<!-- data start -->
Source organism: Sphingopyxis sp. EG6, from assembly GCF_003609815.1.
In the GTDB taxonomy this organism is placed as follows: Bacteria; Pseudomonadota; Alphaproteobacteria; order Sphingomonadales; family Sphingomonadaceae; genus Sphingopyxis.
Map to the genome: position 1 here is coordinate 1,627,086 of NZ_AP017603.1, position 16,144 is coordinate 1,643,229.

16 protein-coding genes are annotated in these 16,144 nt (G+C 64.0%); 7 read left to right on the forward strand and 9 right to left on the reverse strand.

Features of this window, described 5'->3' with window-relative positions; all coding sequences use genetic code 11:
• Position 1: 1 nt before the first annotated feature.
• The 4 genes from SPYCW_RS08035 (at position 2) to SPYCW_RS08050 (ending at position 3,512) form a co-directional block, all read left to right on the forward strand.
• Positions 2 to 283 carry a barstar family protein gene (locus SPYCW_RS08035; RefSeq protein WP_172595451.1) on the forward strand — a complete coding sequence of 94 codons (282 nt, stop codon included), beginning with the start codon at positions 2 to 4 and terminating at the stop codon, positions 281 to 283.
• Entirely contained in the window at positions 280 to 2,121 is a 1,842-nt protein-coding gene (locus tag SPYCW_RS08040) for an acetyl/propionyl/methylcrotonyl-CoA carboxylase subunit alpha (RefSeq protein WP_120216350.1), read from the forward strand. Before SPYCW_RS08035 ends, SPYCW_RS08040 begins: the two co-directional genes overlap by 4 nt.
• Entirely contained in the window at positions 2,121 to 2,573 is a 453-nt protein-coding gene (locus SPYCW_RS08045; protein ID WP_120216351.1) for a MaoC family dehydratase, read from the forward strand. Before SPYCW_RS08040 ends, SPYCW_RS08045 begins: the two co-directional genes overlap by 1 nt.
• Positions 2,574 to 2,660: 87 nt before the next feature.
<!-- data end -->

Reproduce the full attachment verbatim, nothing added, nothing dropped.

Source organism: Sphingopyxis sp. EG6, from assembly GCF_003609815.1.
In the GTDB taxonomy this organism is placed as follows: Bacteria; Pseudomonadota; Alphaproteobacteria; order Sphingomonadales; family Sphingomonadaceae; genus Sphingopyxis.
Map to the genome: position 1 here is coordinate 1,627,086 of NZ_AP017603.1, position 16,144 is coordinate 1,643,229.

16 protein-coding genes are annotated in these 16,144 nt (G+C 64.0%); 7 read left to right on the forward strand and 9 right to left on the reverse strand.

Features of this window, described 5'->3' with window-relative positions; all coding sequences use genetic code 11:
• Position 1: 1 nt before the first annotated feature.
• The 4 genes from SPYCW_RS08035 (at position 2) to SPYCW_RS08050 (ending at position 3,512) form a co-directional block, all read left to right on the forward strand.
• Positions 2 to 283 carry a barstar family protein gene (locus SPYCW_RS08035; RefSeq protein WP_172595451.1) on the forward strand — a complete coding sequence of 94 codons (282 nt, stop codon included), beginning with the start codon at positions 2 to 4 and terminating at the stop codon, positions 281 to 283.
• Entirely contained in the window at positions 280 to 2,121 is a 1,842-nt protein-coding gene (locus tag SPYCW_RS08040) for an acetyl/propionyl/methylcrotonyl-CoA carboxylase subunit alpha (RefSeq protein WP_120216350.1), read from the forward strand. Before SPYCW_RS08035 ends, SPYCW_RS08040 begins: the two co-directional genes overlap by 4 nt.
• Entirely contained in the window at positions 2,121 to 2,573 is a 453-nt protein-coding gene (locus SPYCW_RS08045; protein ID WP_120216351.1) for a MaoC family dehydratase, read from the forward strand. Before SPYCW_RS08040 ends, SPYCW_RS08045 begins: the two co-directional genes overlap by 1 nt.
• Positions 2,574 to 2,660: 87 nt before the next feature.